This key volume of the Target Organ Toxicology Series provides a fresh and modern approach to the subject of skin toxicology from the perspective of how the skin forms a barrier that protects the body from the external environment and how chemicals and drugs interact with the barrier properties of the skin. Any defects or perturbations to this barrier may result in damage to the skin or may alter absorption.
With contributions from over 40 international experts in the field of skin biology, the book presents the central role of the skin barrier to health and disease reviewing;
- The skin’s anatomy and physiology, with focus on the stratum corneum as a barrier to foreign substances.
- Dermal absorption, cutaneous metabolism, and epidermal transporters.
- Altered barriers, racial skin types, aged skin, photoaged skin, cosmetics and skin sensitization.
- Modern approaches to drug delivery across the skin barrier, including liposomes, microneedle technology, active and passive transdermal delivery.
- Examples and case studies of chemical toxicity after topical exposures ranging from arsenic, metal working fluids, bromine, jet fuel, sulfur mustard and including the emerging area of nanomaterial penetration.
Toxicology of the Skin is essential reading for drug delivery pharmacologist, formulation scientists, dermatologists, toxicologists, molecular biologists, engineers, surgeons, students and anyone interested in skin irritation and skin absorption.
Table of Contents
Part I: Skin Morphology and Barrier Properties
Structure and function of skin
Barrier function of skin
Skin lipids for barrier function
Tight junctions: a new barrier in the skin?
Basic principles involved in quantifying the dermal absorption of topically applied chemicals
Chemical structure-skin transport relationships
Cutaneous metabolism and active transport in transdermal drug delivery
Epidermal transporters and metabolism during dermal absorption: importance for toxicity
Hair follicle delivery
Part II: Altered Barriers
Structural and functional correlations of skin barrier in health and disease: models and evaluation
Are there differences in stratum structure & function in different racial skin types?
Skin absorption through a comprised skin barrier
The stratum corneum in aged and photo-aged skin
Cosmetics and skin barrier integrity
Sensing the environment
Diseases associated with cutaneous barrier dysfunction: Basic science aspects, clinical perspectives
Skin surfactant proteins: presence & potential defense functions
Part III: Methods of Delivery
Liposomes as promising tools for the skin delivery & protection of damaged skin
Applications of microneedle technology to transdermal drug delivery
Active transdermal drug delivery
Part IV: Skin Toxicity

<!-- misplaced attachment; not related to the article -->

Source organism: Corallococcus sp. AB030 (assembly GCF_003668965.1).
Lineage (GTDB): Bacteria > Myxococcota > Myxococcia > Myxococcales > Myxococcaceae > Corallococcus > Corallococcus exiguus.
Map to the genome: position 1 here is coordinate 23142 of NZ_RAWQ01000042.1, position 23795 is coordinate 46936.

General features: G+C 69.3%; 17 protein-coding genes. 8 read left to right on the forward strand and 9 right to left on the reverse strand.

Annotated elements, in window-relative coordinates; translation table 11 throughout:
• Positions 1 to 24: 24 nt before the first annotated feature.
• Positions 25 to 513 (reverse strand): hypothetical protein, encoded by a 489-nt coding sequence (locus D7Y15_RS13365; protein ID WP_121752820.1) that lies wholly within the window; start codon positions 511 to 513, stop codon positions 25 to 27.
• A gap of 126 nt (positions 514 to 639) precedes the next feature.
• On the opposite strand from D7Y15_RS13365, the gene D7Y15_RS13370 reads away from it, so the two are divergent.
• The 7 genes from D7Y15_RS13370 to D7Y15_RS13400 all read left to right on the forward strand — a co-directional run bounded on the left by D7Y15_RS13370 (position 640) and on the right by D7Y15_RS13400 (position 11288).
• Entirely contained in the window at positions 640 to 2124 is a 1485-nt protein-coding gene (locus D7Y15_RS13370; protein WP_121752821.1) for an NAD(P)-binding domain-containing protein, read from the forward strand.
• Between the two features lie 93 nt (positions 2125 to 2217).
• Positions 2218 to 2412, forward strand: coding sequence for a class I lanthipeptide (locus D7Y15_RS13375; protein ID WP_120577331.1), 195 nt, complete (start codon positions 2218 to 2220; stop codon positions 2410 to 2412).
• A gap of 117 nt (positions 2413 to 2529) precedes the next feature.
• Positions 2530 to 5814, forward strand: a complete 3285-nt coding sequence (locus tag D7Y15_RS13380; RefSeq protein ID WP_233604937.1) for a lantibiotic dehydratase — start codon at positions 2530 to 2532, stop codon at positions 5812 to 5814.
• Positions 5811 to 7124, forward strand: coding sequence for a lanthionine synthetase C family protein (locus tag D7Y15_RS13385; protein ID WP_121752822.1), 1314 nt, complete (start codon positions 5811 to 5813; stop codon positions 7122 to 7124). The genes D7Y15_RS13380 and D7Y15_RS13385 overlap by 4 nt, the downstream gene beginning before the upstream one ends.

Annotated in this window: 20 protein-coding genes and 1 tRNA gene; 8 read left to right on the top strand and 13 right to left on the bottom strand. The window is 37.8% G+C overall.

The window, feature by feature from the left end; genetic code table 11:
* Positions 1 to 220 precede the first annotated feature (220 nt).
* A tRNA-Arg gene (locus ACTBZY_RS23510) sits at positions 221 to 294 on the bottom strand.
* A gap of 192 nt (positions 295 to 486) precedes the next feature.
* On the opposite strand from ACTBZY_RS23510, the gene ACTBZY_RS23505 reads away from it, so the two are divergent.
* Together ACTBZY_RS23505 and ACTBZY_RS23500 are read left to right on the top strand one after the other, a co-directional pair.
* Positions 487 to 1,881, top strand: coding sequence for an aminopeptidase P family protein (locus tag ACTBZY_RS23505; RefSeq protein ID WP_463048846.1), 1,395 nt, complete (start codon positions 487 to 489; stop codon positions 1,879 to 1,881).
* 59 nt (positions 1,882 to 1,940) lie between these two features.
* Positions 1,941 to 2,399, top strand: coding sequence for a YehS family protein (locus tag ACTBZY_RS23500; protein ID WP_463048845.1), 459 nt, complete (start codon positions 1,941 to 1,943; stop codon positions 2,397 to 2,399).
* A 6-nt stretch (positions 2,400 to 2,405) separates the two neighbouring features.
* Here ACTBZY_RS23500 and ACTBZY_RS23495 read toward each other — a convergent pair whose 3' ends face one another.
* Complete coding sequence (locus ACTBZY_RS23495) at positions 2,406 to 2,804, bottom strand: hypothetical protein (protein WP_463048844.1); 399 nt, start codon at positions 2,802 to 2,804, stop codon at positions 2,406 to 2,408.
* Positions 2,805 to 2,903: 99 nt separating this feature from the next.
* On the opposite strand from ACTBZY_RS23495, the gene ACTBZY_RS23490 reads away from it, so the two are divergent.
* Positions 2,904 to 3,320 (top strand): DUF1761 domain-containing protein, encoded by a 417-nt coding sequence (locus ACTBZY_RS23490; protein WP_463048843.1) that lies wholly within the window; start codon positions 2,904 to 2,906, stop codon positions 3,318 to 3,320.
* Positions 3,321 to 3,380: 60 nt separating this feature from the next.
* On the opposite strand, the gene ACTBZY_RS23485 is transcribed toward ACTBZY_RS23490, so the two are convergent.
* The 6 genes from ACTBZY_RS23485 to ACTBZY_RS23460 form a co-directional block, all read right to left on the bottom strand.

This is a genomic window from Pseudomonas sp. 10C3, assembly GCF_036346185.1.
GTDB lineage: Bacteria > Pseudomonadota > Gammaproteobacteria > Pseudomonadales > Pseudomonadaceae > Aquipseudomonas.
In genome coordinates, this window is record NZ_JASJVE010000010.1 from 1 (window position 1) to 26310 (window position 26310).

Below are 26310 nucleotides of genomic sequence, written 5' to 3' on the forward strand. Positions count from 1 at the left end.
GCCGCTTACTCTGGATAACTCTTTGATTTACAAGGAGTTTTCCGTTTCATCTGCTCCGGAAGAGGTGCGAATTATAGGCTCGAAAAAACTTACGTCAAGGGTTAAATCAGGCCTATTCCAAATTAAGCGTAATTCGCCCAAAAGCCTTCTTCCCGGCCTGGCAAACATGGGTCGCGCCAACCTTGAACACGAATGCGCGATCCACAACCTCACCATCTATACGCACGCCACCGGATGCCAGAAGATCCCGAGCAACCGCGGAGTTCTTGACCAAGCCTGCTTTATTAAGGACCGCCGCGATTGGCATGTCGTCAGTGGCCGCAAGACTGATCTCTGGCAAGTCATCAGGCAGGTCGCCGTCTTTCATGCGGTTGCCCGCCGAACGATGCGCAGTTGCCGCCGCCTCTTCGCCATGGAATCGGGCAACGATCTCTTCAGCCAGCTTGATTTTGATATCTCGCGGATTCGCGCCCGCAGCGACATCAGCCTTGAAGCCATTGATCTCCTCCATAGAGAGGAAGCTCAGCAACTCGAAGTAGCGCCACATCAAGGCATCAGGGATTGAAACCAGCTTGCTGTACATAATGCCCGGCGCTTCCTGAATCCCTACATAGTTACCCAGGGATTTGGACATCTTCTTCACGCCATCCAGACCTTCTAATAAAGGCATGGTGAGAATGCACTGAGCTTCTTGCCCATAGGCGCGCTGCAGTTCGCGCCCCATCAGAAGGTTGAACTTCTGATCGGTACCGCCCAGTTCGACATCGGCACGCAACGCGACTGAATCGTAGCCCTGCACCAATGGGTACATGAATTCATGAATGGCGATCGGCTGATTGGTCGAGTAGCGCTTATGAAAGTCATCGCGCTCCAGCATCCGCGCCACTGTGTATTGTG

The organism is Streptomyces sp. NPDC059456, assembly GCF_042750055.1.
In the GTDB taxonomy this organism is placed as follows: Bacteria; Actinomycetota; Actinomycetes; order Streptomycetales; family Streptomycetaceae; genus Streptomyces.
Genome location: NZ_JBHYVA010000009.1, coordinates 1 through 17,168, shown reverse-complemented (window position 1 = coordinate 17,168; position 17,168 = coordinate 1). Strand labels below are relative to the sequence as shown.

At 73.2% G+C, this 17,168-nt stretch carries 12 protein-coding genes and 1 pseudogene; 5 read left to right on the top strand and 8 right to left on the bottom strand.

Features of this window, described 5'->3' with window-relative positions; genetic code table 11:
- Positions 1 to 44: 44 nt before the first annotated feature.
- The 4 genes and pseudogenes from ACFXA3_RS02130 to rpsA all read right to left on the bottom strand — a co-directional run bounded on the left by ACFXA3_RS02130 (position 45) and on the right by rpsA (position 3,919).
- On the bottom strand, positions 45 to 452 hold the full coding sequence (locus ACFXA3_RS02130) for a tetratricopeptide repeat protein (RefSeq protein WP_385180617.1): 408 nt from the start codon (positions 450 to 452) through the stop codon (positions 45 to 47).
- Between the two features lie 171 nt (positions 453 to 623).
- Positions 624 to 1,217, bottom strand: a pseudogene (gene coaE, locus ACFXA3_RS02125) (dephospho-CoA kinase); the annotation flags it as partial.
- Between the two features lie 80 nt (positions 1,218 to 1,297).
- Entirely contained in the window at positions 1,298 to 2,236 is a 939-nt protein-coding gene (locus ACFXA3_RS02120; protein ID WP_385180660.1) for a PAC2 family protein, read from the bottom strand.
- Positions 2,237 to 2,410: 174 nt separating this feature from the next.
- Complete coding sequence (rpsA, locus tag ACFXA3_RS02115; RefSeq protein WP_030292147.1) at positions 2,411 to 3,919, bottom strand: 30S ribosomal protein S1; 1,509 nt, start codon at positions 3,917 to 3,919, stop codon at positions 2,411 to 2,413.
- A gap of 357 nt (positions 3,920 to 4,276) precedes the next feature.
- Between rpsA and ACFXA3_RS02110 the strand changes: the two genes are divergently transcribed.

Potential arsenic exposure through dermal penetration
Dermal absorption and cutaneous toxicity of metalworking fluids
Cutaneous bromine exposure: An overview and insight into post-exposure molecular responses
Effects of dermal exposure to jet fuel
Sulfur mustard toxicity
Nancy Ann Monteiro-Riviere, Ph.D. is a Professor of Investigative Dermatology and Toxicology at the Center for Chemical Toxicology Research and Pharmacokinetics, North Carolina State University (NCSU) as well as a Professor in the Joint Department of Biomedical Engineering at UNC-Chapel Hill/NCSU and Research Adjunct Professor of Dermatology, School of Medicine at UNC Chapel Hill. She received her B.S. in Biology from Stonehill College, M.S. and Ph.D. in Anatomy and Cell Biology from Purdue University and a postdoctoral fellowship in toxicology at CIIT in Research Triangle Park, NC. She was past-President of both the Dermal Toxicology and In Vitro Toxicology Specialty Sections of the National Society of Toxicology. Dr. Monteiro-Riviere is a Fellow of the Academy of Toxicological Sciences and American College of Toxicology. She serves as Associate Editor for Wiley Interdisciplinary Reviews in Nanomedicine and Nanobiotechnology and serves on seven toxicology editorial boards. She also serves on several national panels relating to dermal penetration and absorption, including many in nanotoxicology, such as the National Academies of Science Research Council to Review the Federal Strategy to Address Environmental, Health, and Safety Research Needs for Engineered Nanoscale Materials. She has published over 230 manuscripts and book chapters in the field of skin biology and toxicology and is also Co-Editor of the book "Nanotoxicology: Characterization and Dosing and Health Effects".
"...this book is a worthy addition to the Target Organ Toxicology Series. Reading this book has added to my knowledge of toxicity resulting from skin exposure and given me a greater appreciation of key factors, which should be taken into consideration when assessing risk from chemicals which come into contact with the skin... I would not hesitate to recommend it to anyone working in the regulatory field, as a general easy to read general quick reference book."
—The British Toxicology Society Newsletter